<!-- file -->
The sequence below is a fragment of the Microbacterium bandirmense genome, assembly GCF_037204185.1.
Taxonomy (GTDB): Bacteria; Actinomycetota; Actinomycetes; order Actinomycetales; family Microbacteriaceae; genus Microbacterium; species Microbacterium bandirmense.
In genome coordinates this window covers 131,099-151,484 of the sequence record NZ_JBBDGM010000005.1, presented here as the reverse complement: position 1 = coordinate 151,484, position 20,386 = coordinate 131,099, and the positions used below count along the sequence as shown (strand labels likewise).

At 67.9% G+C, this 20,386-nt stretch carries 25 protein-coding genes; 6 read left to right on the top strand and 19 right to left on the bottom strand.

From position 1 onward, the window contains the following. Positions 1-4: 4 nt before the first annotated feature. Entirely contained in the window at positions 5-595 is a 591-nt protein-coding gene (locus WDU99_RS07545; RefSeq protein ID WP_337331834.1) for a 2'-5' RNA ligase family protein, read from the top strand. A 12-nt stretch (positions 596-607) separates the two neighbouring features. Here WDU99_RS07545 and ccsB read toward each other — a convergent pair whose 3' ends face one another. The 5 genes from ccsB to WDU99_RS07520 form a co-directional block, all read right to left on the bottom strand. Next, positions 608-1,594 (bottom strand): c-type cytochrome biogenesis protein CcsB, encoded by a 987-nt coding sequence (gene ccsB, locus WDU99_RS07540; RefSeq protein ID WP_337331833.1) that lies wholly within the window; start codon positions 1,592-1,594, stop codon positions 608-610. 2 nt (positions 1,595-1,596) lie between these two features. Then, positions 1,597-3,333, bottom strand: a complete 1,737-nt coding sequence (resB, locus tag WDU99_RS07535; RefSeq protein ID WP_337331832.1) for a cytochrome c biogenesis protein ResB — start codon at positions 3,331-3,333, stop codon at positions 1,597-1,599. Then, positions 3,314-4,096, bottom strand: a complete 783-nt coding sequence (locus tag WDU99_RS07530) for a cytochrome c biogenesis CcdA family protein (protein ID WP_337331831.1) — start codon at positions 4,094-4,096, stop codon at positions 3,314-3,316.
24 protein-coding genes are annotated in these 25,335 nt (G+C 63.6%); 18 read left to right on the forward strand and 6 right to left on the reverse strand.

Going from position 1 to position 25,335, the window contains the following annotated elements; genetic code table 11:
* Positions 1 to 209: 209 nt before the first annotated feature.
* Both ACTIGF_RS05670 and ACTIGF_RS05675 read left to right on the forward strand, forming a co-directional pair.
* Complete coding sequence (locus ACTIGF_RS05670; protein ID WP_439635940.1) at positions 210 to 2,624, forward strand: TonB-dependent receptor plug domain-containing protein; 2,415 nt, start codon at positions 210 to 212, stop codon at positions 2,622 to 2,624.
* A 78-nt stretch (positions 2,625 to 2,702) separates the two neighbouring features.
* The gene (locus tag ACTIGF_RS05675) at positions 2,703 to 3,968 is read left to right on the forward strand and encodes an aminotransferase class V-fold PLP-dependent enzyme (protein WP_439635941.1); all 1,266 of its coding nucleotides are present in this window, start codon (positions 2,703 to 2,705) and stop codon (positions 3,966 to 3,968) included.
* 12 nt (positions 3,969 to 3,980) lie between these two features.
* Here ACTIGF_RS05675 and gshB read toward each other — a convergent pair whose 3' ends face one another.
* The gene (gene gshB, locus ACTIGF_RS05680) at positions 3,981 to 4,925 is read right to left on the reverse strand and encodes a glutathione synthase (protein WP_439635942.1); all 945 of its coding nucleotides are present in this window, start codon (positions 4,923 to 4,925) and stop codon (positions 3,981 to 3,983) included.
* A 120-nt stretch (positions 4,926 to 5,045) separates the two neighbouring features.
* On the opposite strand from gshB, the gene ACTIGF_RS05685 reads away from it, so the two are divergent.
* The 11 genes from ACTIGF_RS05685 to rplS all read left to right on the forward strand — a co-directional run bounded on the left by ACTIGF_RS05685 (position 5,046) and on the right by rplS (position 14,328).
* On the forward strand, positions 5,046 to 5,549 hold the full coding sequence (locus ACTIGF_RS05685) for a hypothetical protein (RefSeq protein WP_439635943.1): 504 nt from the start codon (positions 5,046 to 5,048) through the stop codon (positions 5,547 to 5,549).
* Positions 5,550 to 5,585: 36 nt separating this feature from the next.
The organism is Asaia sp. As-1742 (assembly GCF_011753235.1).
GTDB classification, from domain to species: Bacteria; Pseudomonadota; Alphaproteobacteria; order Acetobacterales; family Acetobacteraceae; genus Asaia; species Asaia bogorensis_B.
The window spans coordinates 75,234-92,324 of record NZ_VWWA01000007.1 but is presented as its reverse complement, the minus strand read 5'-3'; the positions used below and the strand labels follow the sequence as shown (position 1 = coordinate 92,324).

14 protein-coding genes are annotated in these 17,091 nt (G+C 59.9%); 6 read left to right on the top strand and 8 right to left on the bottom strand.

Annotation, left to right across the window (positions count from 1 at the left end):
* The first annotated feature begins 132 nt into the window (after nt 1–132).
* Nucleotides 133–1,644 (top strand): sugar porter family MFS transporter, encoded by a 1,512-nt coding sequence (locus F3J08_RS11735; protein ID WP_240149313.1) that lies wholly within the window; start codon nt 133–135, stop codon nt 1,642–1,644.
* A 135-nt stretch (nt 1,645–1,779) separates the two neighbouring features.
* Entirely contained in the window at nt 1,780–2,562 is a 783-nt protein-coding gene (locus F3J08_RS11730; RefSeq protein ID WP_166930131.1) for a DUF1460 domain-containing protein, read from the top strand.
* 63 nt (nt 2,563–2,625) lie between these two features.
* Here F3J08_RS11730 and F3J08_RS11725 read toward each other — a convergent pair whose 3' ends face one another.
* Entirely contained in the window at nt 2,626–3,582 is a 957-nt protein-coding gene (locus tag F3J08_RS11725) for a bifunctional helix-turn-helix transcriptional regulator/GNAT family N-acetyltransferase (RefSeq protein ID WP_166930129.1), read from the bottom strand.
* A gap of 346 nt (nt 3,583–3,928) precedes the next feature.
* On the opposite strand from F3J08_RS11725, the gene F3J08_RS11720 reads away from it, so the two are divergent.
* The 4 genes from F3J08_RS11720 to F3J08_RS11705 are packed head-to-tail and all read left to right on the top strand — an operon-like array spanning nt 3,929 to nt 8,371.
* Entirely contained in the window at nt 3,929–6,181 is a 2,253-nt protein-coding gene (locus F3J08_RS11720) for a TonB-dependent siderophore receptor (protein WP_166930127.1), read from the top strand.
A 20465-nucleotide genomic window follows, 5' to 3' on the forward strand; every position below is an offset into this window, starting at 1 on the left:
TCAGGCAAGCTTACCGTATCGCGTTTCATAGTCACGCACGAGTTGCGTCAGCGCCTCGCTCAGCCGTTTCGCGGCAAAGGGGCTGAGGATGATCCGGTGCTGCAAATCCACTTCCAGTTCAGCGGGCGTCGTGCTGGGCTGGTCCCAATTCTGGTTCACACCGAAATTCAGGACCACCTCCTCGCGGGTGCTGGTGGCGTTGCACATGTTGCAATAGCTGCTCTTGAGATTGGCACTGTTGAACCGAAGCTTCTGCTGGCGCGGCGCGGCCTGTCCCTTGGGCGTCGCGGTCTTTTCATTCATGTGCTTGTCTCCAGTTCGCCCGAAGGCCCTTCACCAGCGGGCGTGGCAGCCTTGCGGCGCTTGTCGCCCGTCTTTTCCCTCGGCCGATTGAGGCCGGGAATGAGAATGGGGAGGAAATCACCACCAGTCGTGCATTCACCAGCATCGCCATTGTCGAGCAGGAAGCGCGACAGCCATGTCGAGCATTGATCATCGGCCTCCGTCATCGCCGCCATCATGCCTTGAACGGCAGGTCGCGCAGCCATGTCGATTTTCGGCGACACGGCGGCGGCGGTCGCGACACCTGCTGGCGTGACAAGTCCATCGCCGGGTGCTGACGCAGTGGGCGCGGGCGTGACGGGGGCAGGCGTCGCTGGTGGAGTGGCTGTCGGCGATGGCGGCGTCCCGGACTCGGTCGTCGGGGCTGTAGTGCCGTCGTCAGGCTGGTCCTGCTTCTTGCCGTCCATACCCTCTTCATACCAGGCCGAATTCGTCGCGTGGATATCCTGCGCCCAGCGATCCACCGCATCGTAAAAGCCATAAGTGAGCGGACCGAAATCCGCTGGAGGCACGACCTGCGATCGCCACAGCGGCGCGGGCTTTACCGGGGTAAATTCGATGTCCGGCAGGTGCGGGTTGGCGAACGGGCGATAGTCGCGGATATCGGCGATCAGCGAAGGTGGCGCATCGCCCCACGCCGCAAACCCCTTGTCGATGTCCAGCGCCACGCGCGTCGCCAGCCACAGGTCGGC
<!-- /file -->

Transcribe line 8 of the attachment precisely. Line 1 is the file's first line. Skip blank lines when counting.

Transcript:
* Positions 1 to 209: 209 nt before the first annotated feature.